that can dispense with faith. The great tapes-
tried panels of the central scheme of decora-
tion —

' . . . The story,
Proud Cleopatra when she met her Roman ' —

Stand as a screen between you and the sound-
waves of a troubled world. And to think that
these few hundred cubic feet of space thus filled,
and thus transformed, were once but the raw fog
of a London marsh! Immeasurably beyond us
lies all that is sordid, base, and hateful in life.
Surely there are solar spaces between this and
John Street.

I look round to guess my fate for the dining-
room, but a becoming humility makes it no easy
matter to find a match. To raise one's eyes on
some of these fellow-creatures is but to drop
them again, with a sense of the impossibility of
attainment — perhaps not without a sense of relief.
The Dowager is, of course, for the Colonial
Governor, or for the Prelate. I cannot mate in
fancy, so I await the decree.

We are all soft-mannered; I think I have said
that But did I say bad-mannered too? It is a

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No. 5 John Street

strange combination ; and one must have been
where I have been, to understand it. There the
manners are hard and good, as distinct from the
soft and bad that prevail here. In John Street
we were coarse to each other in the expression ;
but when we were not quarrelling, the turn of
phrase showed the utmost desire to oblige. Our
Yea was * Yes, mum,' if our Nay was 'Go to
blazes.' I remember the fine-company style of
Tilda's tea-party, 'After you 's manners,' when-
ever we passed the plate. There is nothing of that
here. We are as innocent of the minor forms —
to sustain the comparison, I must not say, as
disdainful — as ruminant animals. A field of
cattle could not be more mildly self-centred in
its view of life. Needless to say, we never butt
each other, as they sometimes do in the pastures
and in the town pens.

Dinner. My fate is a quiet little matron of a
sweet sedateness of expression, who, obviously,
has something on her mind. Of course, she
is the only woman in the room who has not
entered into my calculations. These unions of
an hour are lotteries, like those of longer term.
She sat near the door, overshadowed by a
colossal Bouddha in bronze, emblem of the
peace ineffable, which is the note of the whole
scene.

For these ceremonial occasions, Brentmoor has
music. And why not ? It is part of his state.
A neighbour at table who dines at Court assures
me that the whole thing beats Buckingham

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No. 5 John Street

Palace, and even Windsor, The plate is as old
and as abundant as it is at the command dinners ;
the great dining-room is Hyperion to the satyr
of their best in that line. It is well done cer-
tainly, and it draws sighs of admiration from the
seasoned veterans at the board. Here, again, we
have that marvellous union of the opposites of
power and repose which marks our whole manner
of life. The chastened glow of the walls, of the
sideboard, the table, the damask, the service of
Venetian glass, the flowers, the nestling lights, is
perfect in the harmony of its contrasts. Invention
in all the arts may vary the effect ; it can never
surpass. The Olympian homecoming after the
visit to Okeanos must have been like this. So
(if so well) was the table spread.
And the recorders : —

'The wailful sweetness of the violin

Floats down the hushed waters of the wind ;
The passionate strings of the throbb'd harp begin
To long in aching music spirit pined.'

Exquisitely chosen these strains from the min-
strels' gallery. Brentmoor waives the compliment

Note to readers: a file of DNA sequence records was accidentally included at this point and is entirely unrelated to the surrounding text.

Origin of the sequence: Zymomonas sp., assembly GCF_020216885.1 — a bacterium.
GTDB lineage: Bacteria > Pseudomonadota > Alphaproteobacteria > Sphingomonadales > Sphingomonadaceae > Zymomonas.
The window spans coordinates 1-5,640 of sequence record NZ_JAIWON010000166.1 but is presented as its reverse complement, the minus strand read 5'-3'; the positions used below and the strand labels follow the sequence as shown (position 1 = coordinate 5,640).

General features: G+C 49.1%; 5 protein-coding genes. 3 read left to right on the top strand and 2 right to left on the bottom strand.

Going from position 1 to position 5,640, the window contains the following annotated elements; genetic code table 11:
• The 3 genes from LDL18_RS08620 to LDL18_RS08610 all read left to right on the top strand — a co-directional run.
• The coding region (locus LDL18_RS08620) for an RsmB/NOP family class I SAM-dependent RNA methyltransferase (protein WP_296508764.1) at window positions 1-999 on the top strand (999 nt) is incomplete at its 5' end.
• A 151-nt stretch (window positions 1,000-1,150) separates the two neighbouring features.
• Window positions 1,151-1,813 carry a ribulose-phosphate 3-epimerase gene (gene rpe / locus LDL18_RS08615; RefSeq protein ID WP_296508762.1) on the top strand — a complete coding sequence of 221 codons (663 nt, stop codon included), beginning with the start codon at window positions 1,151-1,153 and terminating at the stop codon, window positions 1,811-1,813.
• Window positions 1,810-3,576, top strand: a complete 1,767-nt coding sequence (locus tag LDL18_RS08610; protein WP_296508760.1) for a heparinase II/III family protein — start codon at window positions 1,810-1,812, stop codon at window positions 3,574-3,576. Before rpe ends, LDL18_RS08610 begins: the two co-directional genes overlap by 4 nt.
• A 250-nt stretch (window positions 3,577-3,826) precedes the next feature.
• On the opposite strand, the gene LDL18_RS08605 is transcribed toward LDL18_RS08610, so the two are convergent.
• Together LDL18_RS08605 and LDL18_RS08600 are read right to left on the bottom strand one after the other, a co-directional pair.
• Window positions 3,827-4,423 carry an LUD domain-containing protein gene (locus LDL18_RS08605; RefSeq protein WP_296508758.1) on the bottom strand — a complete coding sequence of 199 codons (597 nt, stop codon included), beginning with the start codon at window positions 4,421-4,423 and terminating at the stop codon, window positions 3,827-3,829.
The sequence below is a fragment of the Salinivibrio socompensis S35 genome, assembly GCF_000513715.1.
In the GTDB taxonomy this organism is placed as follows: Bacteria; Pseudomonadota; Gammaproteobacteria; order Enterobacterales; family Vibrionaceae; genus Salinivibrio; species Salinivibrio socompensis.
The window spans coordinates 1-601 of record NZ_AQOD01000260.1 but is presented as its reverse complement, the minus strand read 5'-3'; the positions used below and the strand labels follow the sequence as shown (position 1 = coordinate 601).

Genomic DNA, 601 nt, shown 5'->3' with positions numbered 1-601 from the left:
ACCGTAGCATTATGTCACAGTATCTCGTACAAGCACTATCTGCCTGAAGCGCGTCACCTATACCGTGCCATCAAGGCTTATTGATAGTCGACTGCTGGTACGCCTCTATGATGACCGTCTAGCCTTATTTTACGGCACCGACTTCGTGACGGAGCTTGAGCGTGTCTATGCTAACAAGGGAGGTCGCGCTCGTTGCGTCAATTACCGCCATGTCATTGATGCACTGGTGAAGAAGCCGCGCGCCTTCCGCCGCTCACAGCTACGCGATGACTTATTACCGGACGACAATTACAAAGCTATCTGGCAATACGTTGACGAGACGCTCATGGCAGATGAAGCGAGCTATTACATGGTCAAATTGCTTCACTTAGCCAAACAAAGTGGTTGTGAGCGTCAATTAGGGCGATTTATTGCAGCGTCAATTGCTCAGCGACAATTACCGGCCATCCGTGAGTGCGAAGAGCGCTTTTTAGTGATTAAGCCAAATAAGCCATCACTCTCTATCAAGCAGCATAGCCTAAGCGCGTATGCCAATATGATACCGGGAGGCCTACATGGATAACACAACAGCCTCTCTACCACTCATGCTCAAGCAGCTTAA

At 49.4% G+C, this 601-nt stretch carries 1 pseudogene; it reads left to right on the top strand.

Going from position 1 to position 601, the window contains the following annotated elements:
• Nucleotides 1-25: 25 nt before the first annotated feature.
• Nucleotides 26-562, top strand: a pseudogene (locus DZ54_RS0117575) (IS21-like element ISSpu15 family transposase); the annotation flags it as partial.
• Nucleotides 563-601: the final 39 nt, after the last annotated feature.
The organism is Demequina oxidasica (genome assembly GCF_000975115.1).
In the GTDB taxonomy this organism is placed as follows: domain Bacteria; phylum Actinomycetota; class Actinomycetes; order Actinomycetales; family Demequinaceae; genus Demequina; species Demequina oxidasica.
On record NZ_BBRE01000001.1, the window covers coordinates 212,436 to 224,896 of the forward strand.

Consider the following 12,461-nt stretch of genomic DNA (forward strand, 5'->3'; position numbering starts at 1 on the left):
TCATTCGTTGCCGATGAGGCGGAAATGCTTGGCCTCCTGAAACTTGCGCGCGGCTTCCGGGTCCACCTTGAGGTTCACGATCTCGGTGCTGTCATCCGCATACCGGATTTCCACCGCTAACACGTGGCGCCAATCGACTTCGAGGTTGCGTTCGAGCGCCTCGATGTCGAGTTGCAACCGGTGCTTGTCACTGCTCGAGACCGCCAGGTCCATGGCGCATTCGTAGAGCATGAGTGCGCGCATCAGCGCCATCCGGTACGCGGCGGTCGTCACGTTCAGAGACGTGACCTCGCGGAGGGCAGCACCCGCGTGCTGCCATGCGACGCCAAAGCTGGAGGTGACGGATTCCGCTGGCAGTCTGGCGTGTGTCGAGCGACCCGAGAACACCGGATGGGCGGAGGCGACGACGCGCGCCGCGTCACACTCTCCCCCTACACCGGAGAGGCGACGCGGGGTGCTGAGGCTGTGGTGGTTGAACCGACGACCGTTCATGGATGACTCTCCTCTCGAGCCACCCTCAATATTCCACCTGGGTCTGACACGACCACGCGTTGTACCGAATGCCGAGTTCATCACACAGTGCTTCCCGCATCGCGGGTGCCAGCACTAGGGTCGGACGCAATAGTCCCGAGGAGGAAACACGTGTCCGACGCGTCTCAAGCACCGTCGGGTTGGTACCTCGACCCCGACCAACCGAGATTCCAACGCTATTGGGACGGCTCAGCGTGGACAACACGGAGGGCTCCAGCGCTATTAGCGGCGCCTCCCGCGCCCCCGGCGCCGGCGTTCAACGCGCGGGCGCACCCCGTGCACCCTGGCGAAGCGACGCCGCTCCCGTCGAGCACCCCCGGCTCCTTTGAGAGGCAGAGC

in so far as it is personal, ' My steward is a bit of
an amateur.'

Here, again, it is strength and softness, deep-
searching chords, but the most finished lightness
of play on the surface of the sensorial nerve. The
notes are of the very essence of sound, like highly
clarified oils wherein only the pure spirit remains.
It is untainted spirit everywhere — sound without

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No. 5 John Street

uproar, food without grossness, light without
glare.

There is but this out of unison. For the life of
me, I cannot forbear from estimating the items
of the menu at their probable cost, and secretly-
fingering my cash to see if I have the where-
withal. It is a touch of nightmare — no more. I
am again at the fourpenny ordinary, balancing
coppers against cravings, and cuts of baked
sheep's heart against slices of plum duff. The
temptation to throw bread about becomes almost
irresistible. I compound for it by rolling an
invisible pellet between finger and thumb, and
flicking it at an Archbishop-designate near the
head of the board. It misses him, and all 's well.
Resuming my calculations, I find that, by the
end of the second remove, I have but eighteen-
pence left out of a guinea — allowing for wines
and the table charges.

A glance at my fair partner for the feast recalls
me to my better self. She is pensive, as with
the sense of sorrow. A word with her convinces
me that, if I had hit my Archbishop, I might
still have fallen short of the unpardonable sin.
I learn that he has supplanted her own favourite
prelate in two things — the invitation to this
dinner, and the vacant See. Her favourite,
she thinks, must be the man for all England,
since he is the darling of women in society.
He ministers to this class of sufferers in a
special service held once a week in his own
palace.

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No. 5 John Street

* Now, that is what I call a great Bishop — a
Bishop who sees and knows. He does not offer
all mankind the same meat out of the same spoon.
He gives us exactly what we want, nothing heavy
— ^just a collect, a hymn, and a few words of
counsel ; but the right collect, the right hymn,
and the right words,'

' And at the right time too — just before dress-
ing for dinner.'

' Exactly ! Such tact, such a sense of actual
needs ! I assure you, for the want of Bishops
like that, many of us are obliged to be Bishops
to one another.'

' An amateur Episcopate ? '

'You must not laugh. It is very serious.
Society has been shamefully neglected by the
churches. It will be a bad day for them if
they let us lapse. Where will be the sub-